NEW ORLEANS, LA — A gene that enhances sensitivity to the bitter taste of foods such as broccoli may partially explain why certain people may eat more salt, a new study suggests.
Specifically, in a cohort of mainly overweight or obese women with at least two cardiovascular risk factors, those with a certain gene variant who perceived bitterness in foods more intensely than their peers were twice as likely to eat more than the recommended amount of dietary sodium (up to 2.3 g/day, or 1 tsp/day of salt).
But both groups consumed similar amounts of sugar, saturated fat, and alcohol.
"This confirms our hypothesis that having the bitter-taste genotype did influence sodium consumption," Jennifer Smith (University of Kentucky) summarized in a press briefing before presenting the study during a poster session here at the American Heart Association (AHA) 2016 Scientific Sessions.
The findings "are an important step in determining how genotypes affect eating behavior and how eventually that can affect our cardiovascular health," she said.
Intriguingly, the study "suggests that we may have a certain genetic predisposition to certain tastes," AHA spokesperson and past president Dr Donna Arnett (University of Kentucky, Lexington), told heartwire from Medscape.
Personalized precision medicine is a hot topic these days, and "I think this is one of those issues that begins to identify the many components of why human beings are so varied," briefing moderator Dr Mariell Jessup (University of Pennsylvania Heart and Vascular Center, Philadelphia) commented to heartwire.
Knowing that a person has a gene that drives their desire for salt might be similar to knowing that they have a strong family history of heart disease. "If patients understood why they crave salt, it might help them curb it a little bit," according to Jessup.
Using Salt to Mask Bitter Taste?
A previous study has shown that people with the GG or CG genotype of the TAS2R38 gene are more sensitive to bitter-tasting food and may have a heavy hand with the salt shaker to mask it.
Smith and colleagues hypothesized that having the GG or CG genotype vs the CC genotype of the TAS2R38 gene would be associated with greater consumption of salt, sugar, and saturated fat and decreased alcohol intake.
They examined the association in 407 participants at a cardiovascular risk-reduction clinic in Kentucky, who had a mean age of 51 years. Almost all (93%) were white, 73% were women, and all had at least two cardiovascular risk factors.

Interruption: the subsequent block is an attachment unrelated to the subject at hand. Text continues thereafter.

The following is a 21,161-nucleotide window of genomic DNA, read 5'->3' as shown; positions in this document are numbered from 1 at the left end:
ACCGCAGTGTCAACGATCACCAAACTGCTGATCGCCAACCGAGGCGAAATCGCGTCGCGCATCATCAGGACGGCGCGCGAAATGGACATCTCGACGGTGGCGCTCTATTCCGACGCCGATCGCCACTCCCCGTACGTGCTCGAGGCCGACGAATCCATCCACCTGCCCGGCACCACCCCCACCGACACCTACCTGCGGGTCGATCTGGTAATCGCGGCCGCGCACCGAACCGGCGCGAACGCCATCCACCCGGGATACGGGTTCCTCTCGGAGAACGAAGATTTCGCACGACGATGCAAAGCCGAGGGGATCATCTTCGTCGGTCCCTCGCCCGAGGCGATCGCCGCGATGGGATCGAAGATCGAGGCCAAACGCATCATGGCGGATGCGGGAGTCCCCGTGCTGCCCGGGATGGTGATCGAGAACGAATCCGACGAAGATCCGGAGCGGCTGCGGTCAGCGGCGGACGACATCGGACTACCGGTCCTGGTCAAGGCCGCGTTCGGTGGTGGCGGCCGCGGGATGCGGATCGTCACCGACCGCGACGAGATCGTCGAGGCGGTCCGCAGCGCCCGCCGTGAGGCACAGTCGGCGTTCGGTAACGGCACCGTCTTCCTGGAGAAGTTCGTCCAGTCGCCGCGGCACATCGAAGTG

Most participants were overweight or obese (mean body mass index [BMI] 33 kg/m2) and nonsmokers (88%); 33% were taking an angiotensin-converting enzyme (ACE) inhibitor and 19% were taking an angiotensin II receptor blocker (ARB).
Participants provided a blood sample for DNA analysis and filled in a food-frequency questionnaire.
Smith and colleagues determined whether participants adhered to the recommended daily intake in the Dietary Guidelines for Americans for sodium, sugar (<10% of total calories), saturated fats (<10% of total calories), and alcohol (no more than one drink/day for women, two or fewer drinks/day for men).
They examined whether having the GG or CG vs the CC genotype of TAS2R38 affected how participants adhered to dietary recommendations and controlled for age, gender, body-mass index (BMI), smoking status, and use of an ACE inhibitor or ARB.
Compared with CC homozygotes, participants with the GG or CG genotype of TAS2R38 were almost twice as likely to exceed the daily recommended level of sodium intake (odds ratio 1.99; 95% CI 1.1–3.5, P=0.02).
Adherence to daily sugar, saturated fats, or alcohol recommendations were similar in the GG or CG genotype vs the CC genotype groups.
"The bottom line is people want their food to taste good," Smith said. "We need to look at how they are tasting it and what we can do to help them" still enjoy food, but make better choices.
Beware of Hidden Salt; Need Larger, Longer Studies
According to a US Food and Drug Administration website, "surprisingly, some foods that don’t taste salty can still be high in sodium, which is why using taste alone is not an accurate way to judge a food’s sodium content." Some foods that are high in sodium such as pickles and soy sauce taste salty, but many foods such as cereals and pastries contain sodium but don’t taste salty.
The researchers did not analyze the data to find out the source of sodium in the diet, Smith told heartwire.
About 80% of white individuals carry the bitter-taste allele, so the study findings of almost exclusively white participants cannot be extrapolated to the general population, Arnett cautioned. Also, the effect of the variant is fairly small, and many other factors may determine dietary intake.
"We need larger and longer studies to see how this impacts patients," she said, with which Smith agreed.
The study was funded by the University of Kentucky Center for the Biologic Basis of Oral/Systemic Diseases, Centers of Biomedical Research Excellence, National Center for Research Resources, and National Institutes of Health Resources and Services Administration. The authors report no relevant financial relationships.
Heartwire from Medscape © 2016 Medscape, LLC
Cite this: Gene for Strong Bitter Taste Tied to Higher Sodium Intake - Medscape - Nov 25, 2016.